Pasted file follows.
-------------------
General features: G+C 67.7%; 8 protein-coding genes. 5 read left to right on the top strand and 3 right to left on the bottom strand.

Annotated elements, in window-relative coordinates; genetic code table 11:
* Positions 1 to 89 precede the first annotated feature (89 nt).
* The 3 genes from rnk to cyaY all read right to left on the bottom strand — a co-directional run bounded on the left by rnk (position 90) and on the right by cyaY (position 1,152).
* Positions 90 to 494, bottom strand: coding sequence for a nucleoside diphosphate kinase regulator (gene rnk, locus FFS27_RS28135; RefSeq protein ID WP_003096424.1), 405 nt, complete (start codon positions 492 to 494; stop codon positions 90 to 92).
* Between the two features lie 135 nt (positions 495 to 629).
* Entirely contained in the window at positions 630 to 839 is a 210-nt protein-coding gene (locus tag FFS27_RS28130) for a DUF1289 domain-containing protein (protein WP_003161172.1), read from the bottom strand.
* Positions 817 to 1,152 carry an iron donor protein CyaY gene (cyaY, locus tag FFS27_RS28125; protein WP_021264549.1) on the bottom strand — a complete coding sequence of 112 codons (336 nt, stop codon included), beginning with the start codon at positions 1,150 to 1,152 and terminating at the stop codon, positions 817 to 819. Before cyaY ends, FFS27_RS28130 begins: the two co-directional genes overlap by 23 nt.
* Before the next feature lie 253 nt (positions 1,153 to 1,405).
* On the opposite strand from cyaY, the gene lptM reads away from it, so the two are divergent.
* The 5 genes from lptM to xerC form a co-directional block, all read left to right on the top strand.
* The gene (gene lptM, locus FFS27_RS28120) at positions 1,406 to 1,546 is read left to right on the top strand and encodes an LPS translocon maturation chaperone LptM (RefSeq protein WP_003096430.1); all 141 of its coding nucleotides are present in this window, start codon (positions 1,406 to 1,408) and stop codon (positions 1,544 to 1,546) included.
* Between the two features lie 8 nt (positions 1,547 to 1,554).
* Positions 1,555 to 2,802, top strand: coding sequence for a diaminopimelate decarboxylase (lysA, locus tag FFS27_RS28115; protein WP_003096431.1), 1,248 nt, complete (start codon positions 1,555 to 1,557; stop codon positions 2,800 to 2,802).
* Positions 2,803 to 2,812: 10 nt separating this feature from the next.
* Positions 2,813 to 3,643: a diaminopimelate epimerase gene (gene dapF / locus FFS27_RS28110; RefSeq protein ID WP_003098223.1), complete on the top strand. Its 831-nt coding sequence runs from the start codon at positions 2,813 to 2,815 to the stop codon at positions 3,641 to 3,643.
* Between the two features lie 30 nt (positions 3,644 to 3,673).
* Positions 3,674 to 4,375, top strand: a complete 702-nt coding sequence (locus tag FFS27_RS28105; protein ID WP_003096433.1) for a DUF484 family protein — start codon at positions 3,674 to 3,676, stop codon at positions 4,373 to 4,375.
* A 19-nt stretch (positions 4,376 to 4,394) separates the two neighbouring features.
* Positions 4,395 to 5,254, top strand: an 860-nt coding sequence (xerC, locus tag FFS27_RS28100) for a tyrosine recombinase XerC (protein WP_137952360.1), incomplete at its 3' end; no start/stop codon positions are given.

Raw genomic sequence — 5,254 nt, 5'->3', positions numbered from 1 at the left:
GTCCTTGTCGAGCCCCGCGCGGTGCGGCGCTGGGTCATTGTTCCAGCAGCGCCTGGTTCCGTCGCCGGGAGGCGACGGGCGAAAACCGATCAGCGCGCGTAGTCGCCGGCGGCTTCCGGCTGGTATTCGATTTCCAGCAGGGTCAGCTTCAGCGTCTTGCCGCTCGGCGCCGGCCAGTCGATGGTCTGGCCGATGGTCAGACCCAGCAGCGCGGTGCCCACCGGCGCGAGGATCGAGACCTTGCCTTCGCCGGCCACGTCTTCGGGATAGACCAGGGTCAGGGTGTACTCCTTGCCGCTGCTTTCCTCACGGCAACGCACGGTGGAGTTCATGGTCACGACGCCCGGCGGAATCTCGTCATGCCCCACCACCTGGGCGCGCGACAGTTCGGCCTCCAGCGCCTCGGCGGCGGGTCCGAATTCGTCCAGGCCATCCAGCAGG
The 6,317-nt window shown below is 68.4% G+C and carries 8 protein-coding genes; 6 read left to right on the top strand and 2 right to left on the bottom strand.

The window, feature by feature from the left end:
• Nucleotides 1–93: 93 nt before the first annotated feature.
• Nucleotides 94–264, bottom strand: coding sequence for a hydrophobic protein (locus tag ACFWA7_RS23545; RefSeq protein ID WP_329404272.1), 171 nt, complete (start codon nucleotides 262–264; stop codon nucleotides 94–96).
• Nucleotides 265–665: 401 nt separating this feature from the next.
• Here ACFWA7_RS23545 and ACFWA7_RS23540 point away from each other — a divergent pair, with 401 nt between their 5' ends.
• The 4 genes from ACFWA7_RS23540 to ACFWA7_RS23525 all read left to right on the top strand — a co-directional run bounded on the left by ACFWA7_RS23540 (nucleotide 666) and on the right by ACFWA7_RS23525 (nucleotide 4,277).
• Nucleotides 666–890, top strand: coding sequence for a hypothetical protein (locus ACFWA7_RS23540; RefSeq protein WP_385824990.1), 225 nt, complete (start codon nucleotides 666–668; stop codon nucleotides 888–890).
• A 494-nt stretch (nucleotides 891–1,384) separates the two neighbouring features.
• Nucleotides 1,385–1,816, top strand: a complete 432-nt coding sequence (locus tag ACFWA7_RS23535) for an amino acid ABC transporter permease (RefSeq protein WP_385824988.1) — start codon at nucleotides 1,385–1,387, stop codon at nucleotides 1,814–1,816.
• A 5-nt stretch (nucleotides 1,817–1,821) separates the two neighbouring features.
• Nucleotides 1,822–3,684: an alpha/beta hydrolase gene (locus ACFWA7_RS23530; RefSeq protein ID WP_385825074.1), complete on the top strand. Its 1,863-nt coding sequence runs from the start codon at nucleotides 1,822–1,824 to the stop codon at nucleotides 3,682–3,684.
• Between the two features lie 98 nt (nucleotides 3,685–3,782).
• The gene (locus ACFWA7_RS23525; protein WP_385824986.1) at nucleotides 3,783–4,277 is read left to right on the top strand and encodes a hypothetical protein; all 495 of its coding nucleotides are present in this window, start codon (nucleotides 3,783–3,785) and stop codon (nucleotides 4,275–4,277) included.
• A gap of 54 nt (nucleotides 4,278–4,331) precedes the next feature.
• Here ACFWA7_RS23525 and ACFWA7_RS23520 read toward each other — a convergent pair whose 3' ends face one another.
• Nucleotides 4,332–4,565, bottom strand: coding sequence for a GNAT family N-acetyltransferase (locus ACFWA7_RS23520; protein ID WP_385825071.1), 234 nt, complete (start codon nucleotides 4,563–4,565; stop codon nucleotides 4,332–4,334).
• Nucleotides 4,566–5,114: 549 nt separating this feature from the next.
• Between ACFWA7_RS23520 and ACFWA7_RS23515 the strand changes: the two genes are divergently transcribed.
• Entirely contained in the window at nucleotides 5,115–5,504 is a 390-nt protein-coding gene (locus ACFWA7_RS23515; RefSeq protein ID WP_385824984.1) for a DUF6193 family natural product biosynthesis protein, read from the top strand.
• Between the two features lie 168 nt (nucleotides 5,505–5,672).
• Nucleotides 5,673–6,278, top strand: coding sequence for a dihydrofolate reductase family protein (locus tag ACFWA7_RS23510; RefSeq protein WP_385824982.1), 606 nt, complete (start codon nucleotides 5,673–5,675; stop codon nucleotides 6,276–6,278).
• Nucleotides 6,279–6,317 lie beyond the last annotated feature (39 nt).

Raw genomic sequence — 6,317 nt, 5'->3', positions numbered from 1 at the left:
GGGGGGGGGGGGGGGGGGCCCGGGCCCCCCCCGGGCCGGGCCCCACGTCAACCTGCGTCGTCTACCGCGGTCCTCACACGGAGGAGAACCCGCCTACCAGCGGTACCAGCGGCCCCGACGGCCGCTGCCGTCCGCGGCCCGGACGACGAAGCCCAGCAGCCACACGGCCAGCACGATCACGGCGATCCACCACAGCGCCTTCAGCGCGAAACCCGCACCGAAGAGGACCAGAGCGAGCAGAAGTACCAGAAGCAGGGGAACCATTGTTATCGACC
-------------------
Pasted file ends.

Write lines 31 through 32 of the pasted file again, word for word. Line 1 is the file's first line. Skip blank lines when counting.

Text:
• A 494-nt stretch (nucleotides 891–1,384) separates the two neighbouring features.
• Nucleotides 1,385–1,816, top strand: a complete 432-nt coding sequence (locus tag ACFWA7_RS23535) for an amino acid ABC transporter permease (RefSeq protein WP_385824988.1) — start codon at nucleotides 1,385–1,387, stop codon at nucleotides 1,814–1,816.